Health: Bedroom performance

Get the best from your rest

Poor sleep doesn’t just make you tired, it also means slow recovery, declining performance and a susceptibility to injury and illness. Here’s how to improve things in the bedroom.

Things to do

1. Eat to sleep: It’s not a good idea to eat a big meal within four hours of bedtime, but some foods are known to have sleep-inducing effects. Many contain the natural sleep-inducing chemical tryptophan, which is found in turkey, red meat, tuna, shellfish, bananas, spinach, nuts, seeds and Marmite. Dairy products are also a good source.

2. Sleep more: Research at California’s Stanford University has shown that extending sleep times to 10 hours a day over seven weeks leads to faster race times and quicker reactions.

3. Be regular: The body loves routine. Training, eating dinner and going to bed at around the same time each day will help set your body clock so your body and mind automatically shut down at the same time each night by habit.

4. Take a bath: Although a hot bath about an hour and a half before bedtime will raise your body temperature – and heart rate with it – the sudden drop in body temperature when you get out has been proven to trigger sleepiness.  

5. Turn the light off: Light in the bedroom can mess with your pineal gland’s production of the healing sleep hormones melatonin and serotonin. This goes for the bathroom too if you need to get up in the night. Low level night lights are the answer to avoid a stubbed toe or ‘spillages’.

6. Decaff your cuppa: Tea contains caffeine but it also contains theophylline, which helps dilate veins and blood vessels, improving circulation and helping your body cool down – which can start off your sleep reflex. You can decaffeinate your tea by simply pouring the tea twice, throwing away the first ‘rinse’ – and most of the caffeine with it – after about 30 seconds, and then drinking the second infusion. Tea also contains theobromine, which stimulates renal circulation and makes you need a wee – something you want to get out of the way before you head for bed!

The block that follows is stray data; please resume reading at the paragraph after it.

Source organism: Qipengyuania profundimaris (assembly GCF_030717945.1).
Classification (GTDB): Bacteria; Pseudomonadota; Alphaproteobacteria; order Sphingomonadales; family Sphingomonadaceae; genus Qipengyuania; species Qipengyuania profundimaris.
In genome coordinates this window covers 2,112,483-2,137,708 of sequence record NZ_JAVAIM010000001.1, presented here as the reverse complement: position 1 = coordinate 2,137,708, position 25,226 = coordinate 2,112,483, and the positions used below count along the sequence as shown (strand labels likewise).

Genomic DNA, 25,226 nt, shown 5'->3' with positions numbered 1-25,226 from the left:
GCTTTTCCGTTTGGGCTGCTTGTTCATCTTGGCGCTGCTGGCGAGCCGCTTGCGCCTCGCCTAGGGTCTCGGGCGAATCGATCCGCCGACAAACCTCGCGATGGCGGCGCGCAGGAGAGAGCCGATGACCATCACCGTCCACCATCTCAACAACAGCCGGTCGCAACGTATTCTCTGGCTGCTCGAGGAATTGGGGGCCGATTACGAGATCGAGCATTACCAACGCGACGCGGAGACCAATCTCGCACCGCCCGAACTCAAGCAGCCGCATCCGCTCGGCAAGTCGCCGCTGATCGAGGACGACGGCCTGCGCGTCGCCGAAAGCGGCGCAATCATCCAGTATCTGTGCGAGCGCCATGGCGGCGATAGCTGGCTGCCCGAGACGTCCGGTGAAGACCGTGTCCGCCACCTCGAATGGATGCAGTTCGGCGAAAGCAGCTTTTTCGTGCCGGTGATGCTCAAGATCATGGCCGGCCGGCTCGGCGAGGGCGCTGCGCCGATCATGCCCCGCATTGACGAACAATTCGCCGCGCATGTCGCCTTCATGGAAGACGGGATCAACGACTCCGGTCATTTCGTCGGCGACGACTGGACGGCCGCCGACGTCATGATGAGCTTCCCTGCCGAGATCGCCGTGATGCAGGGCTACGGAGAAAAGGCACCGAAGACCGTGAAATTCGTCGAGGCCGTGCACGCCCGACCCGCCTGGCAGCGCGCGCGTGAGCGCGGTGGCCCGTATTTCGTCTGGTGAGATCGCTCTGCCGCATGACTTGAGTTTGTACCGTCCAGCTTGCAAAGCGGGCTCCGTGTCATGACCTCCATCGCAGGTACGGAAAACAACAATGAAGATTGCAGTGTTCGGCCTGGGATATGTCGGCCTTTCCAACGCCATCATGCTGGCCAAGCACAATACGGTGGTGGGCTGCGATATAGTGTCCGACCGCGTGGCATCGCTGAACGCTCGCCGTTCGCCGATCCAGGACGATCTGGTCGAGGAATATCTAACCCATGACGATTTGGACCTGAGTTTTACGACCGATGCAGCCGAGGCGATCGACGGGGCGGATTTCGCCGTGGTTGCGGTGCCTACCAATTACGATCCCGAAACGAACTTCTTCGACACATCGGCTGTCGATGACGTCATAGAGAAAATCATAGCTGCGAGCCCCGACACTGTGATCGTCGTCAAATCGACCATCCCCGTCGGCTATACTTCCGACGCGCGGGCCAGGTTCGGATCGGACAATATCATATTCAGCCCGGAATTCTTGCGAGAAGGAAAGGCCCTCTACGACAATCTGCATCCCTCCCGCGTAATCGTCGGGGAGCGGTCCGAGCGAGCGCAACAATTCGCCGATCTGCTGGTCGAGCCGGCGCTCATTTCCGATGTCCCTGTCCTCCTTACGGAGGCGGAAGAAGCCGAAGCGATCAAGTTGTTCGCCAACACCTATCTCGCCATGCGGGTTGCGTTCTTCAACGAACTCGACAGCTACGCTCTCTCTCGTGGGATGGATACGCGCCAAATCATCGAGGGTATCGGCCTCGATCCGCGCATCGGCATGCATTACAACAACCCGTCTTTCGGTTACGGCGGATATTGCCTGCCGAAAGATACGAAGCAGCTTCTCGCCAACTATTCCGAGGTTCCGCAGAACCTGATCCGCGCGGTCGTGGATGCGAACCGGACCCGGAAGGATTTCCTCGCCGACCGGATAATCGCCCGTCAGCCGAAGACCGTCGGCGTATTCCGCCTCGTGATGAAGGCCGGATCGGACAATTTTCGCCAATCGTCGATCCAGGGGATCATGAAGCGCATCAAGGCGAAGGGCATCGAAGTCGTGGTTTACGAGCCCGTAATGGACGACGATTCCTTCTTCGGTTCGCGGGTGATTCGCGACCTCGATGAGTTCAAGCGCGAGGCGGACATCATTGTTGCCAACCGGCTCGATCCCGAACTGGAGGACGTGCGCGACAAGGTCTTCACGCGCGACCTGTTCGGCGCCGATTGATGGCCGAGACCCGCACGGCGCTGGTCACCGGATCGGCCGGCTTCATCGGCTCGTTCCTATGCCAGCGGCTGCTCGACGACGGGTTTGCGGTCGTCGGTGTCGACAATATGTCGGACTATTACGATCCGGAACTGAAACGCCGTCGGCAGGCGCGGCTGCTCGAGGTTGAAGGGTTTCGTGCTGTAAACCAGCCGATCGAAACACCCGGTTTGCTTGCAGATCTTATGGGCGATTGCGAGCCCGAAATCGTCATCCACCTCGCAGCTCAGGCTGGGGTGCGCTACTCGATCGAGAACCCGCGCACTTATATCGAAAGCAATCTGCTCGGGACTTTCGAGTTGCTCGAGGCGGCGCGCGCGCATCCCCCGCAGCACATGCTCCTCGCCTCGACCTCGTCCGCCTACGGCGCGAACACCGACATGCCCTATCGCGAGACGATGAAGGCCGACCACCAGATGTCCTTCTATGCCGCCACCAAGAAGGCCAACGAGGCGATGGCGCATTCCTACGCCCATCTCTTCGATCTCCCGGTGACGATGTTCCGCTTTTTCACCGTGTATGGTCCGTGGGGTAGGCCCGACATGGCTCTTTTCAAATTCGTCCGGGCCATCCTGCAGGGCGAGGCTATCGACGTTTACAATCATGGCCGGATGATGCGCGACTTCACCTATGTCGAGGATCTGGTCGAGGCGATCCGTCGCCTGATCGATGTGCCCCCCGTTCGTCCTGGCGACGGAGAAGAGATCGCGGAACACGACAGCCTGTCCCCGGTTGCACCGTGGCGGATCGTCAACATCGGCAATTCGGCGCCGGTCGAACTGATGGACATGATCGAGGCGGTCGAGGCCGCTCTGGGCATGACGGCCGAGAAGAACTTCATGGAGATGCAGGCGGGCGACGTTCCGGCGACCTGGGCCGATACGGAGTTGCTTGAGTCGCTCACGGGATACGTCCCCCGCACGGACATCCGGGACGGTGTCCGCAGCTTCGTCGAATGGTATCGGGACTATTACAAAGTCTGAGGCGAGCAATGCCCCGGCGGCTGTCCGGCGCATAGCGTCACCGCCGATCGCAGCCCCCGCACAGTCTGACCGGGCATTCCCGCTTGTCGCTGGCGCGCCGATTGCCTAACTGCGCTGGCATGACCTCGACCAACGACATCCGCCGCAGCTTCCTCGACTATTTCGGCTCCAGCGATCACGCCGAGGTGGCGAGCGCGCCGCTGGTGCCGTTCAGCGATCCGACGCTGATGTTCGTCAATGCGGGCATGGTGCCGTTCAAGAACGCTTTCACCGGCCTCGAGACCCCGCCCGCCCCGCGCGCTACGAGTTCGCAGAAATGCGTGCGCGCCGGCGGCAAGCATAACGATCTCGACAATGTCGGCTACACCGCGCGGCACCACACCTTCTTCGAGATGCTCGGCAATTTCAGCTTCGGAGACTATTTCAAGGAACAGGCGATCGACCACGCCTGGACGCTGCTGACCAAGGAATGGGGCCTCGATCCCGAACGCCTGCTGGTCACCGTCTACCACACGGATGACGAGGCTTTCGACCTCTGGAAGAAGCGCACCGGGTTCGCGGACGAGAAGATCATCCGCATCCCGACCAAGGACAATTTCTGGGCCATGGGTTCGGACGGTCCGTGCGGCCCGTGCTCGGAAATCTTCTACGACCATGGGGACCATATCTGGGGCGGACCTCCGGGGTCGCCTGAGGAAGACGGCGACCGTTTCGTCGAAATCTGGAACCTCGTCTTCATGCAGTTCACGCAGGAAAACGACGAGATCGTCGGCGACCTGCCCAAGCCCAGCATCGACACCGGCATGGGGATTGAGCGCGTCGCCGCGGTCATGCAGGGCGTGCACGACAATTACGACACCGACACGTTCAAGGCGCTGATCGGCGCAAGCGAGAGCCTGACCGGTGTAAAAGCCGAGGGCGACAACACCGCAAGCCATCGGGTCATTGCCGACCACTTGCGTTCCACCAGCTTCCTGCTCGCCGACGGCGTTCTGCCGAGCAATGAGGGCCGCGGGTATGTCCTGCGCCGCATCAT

7. Sniff and snore: Pack your pillow with lavender, orange blossom or Scot’s pine. The smell of hops is also said to work, but don’t rely on a partner’s beery snoring.

8. Heat up and down: Wear socks to avoid cold feet, but turn the heating down in the bedroom. Ideal sleeping temperature is 17-21 degrees C.

9. Ride to rest: Research at Stanford University showed that subjects were able to sleep about 45 minutes longer each night and fall asleep 15 minutes earlier after they had followed a moderate intensity exercise programme for 16 weeks. But don’t exercise too late in the day or you could upset your body’s circadian rhythms. Most research suggests you need a five-hour gap between exercise and bedtime. Athletes’ average power outputs peak at 6pm, so still time to get to sleep by 11pm.

10. Bigger is better: A standard double bed (4ft 6in) gives each partner 2ft 3in of space to sleep in – not much wider than a baby’s cot. If a bad back is ruining your sleep don’t listen to futon evangelists; get a softer, not harder mattress. Research carried out by the Kovacs Foundation in Spain showed back pain sufferers were twice as likely to report improvements in lower back pain when they trialled medium-firm rather than firm mattresses.

Things to avoid

1. Don't eat enemies to sleep: Sugar, caffeine and alcohol.

  • Caffeine raises heart rate and blood pressure. It also suppresses production of melatonin which helps us relax and prepare for sleep, for up to 10 hours, at the same time boosting adrenaline.
  • Sugar in your blood stream plays havoc with the production of adrenal hormones, keeping you awake as your body busies itself processing your pre-bedtime snack, and you’ll wake up when your blood sugar drops too low.
  • Alcohol is a well known relaxant and switches off adrenaline production, but it disturbs the different stages of sleep and causes poor quality rest and dehydration.

 2. Don't overtrain: A disrupted sleep pattern is a sure sign you’re training too hard and upsetting the body’s rhythm. Back off and see if your sleeping recovers.

 3. Don't clock watch: Remove the clock; waking in the night is bad enough without being able to work out how few hours there are left before you have to get up. Loud alarms are a rude awakening too; many swear by ‘rising sun’ alarm clocks that slowly light up the room and wake you au naturel. 

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